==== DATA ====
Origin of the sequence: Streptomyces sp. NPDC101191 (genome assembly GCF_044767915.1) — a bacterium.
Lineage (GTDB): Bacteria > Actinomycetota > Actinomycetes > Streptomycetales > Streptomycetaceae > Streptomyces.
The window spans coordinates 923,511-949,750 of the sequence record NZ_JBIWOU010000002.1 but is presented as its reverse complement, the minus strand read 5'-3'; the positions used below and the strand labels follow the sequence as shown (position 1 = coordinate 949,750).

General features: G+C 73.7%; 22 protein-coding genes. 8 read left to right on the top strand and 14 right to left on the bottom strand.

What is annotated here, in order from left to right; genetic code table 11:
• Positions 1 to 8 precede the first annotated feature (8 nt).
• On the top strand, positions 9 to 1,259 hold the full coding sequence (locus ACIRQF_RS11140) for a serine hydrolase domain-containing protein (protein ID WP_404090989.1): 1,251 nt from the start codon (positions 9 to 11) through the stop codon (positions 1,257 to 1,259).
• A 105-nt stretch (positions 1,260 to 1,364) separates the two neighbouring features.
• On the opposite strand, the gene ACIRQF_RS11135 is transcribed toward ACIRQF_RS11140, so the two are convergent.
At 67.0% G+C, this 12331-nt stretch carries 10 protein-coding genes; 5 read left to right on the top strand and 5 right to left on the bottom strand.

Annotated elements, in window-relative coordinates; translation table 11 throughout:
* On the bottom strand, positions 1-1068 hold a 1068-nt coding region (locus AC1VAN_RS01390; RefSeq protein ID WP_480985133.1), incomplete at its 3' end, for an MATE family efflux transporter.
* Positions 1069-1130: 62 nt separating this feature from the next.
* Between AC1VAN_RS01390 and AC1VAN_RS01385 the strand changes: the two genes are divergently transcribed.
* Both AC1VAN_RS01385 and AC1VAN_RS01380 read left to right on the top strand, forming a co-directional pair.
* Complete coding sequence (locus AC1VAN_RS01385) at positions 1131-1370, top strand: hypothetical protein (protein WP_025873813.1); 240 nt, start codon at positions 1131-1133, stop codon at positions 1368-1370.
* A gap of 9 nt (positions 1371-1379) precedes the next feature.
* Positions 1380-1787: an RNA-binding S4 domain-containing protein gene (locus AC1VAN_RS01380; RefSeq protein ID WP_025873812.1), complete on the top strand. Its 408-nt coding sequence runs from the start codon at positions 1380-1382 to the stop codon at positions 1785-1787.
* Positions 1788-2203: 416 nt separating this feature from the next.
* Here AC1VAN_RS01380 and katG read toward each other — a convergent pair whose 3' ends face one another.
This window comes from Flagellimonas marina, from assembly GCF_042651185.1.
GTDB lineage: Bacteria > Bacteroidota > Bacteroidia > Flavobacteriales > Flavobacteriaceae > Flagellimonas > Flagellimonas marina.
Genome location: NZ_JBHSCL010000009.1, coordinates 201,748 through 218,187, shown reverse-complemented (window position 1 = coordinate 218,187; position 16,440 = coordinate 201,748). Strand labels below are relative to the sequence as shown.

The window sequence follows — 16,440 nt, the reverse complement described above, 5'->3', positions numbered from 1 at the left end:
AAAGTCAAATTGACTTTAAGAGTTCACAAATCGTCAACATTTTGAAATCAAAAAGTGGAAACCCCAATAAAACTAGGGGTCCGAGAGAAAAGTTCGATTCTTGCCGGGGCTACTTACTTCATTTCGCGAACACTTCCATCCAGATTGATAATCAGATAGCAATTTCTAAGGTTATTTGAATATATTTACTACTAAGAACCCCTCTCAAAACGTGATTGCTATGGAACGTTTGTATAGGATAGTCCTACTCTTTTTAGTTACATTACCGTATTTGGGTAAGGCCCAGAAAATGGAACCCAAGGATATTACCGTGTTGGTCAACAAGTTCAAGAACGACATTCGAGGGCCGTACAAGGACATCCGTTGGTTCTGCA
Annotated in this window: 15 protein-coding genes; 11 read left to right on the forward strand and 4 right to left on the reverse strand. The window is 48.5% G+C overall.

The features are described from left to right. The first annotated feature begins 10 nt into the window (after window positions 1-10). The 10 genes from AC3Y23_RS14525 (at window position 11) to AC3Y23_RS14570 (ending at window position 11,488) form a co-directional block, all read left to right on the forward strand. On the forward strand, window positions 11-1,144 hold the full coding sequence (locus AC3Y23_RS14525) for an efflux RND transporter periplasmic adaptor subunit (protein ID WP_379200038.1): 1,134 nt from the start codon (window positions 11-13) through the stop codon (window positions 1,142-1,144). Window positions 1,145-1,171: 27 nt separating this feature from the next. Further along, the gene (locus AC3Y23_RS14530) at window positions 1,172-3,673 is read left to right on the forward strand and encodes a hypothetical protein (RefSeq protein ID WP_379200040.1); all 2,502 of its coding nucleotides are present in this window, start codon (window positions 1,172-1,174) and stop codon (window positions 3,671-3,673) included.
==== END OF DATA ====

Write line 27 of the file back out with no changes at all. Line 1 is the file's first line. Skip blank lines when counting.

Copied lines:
The features are described from left to right. The first annotated feature begins 10 nt into the window (after window positions 1-10). The 10 genes from AC3Y23_RS14525 (at window position 11) to AC3Y23_RS14570 (ending at window position 11,488) form a co-directional block, all read left to right on the forward strand. On the forward strand, window positions 11-1,144 hold the full coding sequence (locus AC3Y23_RS14525) for an efflux RND transporter periplasmic adaptor subunit (protein ID WP_379200038.1): 1,134 nt from the start codon (window positions 11-13) through the stop codon (window positions 1,142-1,144). Window positions 1,145-1,171: 27 nt separating this feature from the next. Further along, the gene (locus AC3Y23_RS14530) at window positions 1,172-3,673 is read left to right on the forward strand and encodes a hypothetical protein (RefSeq protein ID WP_379200040.1); all 2,502 of its coding nucleotides are present in this window, start codon (window positions 1,172-1,174) and stop codon (window positions 3,671-3,673) included.